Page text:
Director Michael Haneke's ground breaking 'Cache' is a film that clearly understands convention and audience expectations and plays, nay, toys with it. It transcends the laws of cinema not by breaking it, but by creating entirely new ones. Consider a scene at the start of the film which seems at first to be a motionless shot of an apartment exterior, till we realize that the shot itself is neither the mise-en-scene nor the mise-en-shot that the director has directed for his audience to watch, but a recorded tape within the film of someone watching over the main characters. Normally, the distinction between the directors shot of the film intended for us to watch would be drastically different from any recording that the characters would watch within the film, but Haneke tricks us, multiple times during the course of the his film without letting the approach become tiring, by never distinguishing between the two types of shot. Think about the implications of this; we never know, even till the very end, which shots were the film itself and which were recordings within it.
The people being filmed are the upscale Laurent family whose patriarch Georges works as a television talk show host, is married to Anne (Juliette Binoche) who herself is a publisher and together they have an adolescent son Pierrot. The appearance of tapes showing them vignettes of their own life recorded as if under surveillance, spooks them at first and starts bearing heavy on their already fragile marriage. Accompanying these tapes are ghastly childlike drawings of a bleeding boy and then a headless chicken. About half way through the film, Georges thinks he might know who might be behind them, but lies about it to his wife, till a tape of what he lied about also makes its way to their house. The ramifications of this are significant and the eventual payoff is magnificently spectacular yet restrained. Restrained because there is no big revelation, no shocking surprise, yet spectacular in the way it ends either giving away everything or nothing at all.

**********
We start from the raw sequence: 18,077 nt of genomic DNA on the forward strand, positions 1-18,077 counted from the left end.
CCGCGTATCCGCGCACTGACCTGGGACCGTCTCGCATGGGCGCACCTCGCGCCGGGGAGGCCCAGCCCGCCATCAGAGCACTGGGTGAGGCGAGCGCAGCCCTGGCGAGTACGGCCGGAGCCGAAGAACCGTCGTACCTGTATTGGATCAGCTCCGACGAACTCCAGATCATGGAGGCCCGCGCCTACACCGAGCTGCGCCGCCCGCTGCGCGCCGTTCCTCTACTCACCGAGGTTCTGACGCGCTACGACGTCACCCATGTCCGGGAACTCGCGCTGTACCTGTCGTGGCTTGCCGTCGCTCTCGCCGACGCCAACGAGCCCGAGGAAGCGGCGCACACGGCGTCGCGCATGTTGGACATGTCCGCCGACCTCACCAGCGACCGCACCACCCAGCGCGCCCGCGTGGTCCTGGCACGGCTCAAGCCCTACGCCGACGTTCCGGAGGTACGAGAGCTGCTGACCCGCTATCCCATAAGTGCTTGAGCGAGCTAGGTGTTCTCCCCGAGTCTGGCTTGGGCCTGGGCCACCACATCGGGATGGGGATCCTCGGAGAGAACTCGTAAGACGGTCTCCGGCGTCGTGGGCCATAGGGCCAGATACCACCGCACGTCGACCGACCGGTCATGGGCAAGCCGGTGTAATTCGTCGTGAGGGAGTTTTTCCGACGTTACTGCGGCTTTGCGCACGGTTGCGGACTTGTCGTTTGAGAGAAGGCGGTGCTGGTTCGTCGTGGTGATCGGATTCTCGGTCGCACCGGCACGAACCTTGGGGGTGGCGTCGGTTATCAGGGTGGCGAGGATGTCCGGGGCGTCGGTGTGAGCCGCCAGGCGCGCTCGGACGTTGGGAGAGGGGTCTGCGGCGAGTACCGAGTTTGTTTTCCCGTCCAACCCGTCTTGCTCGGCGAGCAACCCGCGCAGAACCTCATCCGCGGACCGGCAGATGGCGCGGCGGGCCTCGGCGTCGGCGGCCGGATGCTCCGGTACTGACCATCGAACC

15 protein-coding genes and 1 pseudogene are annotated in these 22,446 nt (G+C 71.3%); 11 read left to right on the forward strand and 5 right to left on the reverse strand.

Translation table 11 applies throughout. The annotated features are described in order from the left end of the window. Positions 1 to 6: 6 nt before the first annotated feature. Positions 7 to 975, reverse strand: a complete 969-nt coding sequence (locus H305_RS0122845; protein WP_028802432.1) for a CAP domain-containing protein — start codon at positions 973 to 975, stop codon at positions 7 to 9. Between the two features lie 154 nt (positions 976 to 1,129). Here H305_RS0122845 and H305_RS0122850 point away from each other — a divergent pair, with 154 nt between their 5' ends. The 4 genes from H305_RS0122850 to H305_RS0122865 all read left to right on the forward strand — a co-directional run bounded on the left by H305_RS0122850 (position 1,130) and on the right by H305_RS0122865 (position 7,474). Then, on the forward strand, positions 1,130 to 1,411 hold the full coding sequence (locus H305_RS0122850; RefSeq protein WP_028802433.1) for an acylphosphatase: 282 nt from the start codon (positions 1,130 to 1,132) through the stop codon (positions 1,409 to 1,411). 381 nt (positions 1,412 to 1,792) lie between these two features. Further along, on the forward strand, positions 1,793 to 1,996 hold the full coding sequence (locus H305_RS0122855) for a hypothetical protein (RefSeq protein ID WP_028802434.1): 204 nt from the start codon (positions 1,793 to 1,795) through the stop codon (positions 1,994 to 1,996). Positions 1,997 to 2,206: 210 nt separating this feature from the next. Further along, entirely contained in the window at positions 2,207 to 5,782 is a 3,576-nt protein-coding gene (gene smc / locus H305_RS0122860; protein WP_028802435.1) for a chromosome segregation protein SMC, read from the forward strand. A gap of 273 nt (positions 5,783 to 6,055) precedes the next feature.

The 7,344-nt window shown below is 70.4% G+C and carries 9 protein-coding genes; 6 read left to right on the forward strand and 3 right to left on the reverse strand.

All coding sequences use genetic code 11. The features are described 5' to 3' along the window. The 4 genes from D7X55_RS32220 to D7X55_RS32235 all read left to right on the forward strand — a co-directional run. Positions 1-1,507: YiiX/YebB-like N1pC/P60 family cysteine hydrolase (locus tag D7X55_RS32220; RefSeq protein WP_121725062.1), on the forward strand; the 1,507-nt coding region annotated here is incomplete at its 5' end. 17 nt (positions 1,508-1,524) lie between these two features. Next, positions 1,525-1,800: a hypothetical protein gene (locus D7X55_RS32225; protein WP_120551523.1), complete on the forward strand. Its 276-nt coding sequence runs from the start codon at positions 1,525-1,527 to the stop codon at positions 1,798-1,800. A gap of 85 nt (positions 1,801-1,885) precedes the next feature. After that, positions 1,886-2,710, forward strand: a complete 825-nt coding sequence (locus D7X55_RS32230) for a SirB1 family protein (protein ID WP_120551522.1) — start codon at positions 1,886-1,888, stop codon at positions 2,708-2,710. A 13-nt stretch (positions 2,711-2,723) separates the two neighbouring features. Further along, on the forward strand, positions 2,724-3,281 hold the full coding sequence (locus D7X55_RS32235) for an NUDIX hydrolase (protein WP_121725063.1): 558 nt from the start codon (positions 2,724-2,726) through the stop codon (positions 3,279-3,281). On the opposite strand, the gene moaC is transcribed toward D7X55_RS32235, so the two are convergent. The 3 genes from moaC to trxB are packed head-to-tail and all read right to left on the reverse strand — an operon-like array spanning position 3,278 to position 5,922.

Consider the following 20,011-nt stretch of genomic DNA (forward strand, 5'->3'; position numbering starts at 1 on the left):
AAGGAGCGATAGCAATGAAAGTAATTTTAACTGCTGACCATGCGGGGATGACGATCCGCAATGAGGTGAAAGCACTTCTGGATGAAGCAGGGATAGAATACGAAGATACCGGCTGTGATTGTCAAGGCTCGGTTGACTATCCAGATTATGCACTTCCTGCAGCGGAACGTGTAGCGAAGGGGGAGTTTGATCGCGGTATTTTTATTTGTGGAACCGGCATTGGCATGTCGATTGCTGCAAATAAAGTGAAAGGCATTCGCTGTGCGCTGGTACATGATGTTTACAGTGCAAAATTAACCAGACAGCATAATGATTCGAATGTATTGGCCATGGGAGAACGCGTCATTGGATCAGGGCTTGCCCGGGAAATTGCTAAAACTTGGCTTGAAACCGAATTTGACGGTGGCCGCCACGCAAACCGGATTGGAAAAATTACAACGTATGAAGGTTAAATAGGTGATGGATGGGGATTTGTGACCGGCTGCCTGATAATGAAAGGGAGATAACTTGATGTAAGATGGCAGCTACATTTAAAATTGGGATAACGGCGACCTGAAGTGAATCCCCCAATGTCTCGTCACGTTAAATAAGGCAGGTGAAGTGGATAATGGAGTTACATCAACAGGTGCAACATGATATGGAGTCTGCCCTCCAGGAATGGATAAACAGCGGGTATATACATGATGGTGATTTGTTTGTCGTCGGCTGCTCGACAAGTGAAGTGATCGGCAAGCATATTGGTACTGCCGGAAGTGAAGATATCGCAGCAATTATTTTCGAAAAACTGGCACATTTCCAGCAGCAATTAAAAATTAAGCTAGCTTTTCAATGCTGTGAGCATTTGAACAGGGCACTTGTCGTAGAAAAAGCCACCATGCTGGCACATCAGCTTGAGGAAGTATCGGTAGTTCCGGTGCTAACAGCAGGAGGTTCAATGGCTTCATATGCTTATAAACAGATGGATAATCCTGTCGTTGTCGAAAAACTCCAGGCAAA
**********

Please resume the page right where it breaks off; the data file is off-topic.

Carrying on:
Like the work of the best auteur's, the presence of the director in every frame is evident and the consistency in mood is dazzling. His style is characteristic of people considered masters behind the camera and his choice of shots captures trivial details making even the most mundane seem extremely interesting to watch. The only way to describe the feel of the movie is as a psychological mystery encapsulating elements of surrealism and voyeurism.
I have made little mention of the performances of the cast or the script in specific and yet they are about as perfect and polished as anything you are likely to see this year. The script in particular manages to subtly explore the nature of guilt and the responsibility of people over others. This is arguably the best film so far from the diverse selection at the Dubai International film festival and it is highly unlikely that any other film will be able to top this. 'Cache' can hardly be considered just a great film; it is a supreme achievement of every aspect of filmmaking. - Faizan Rashid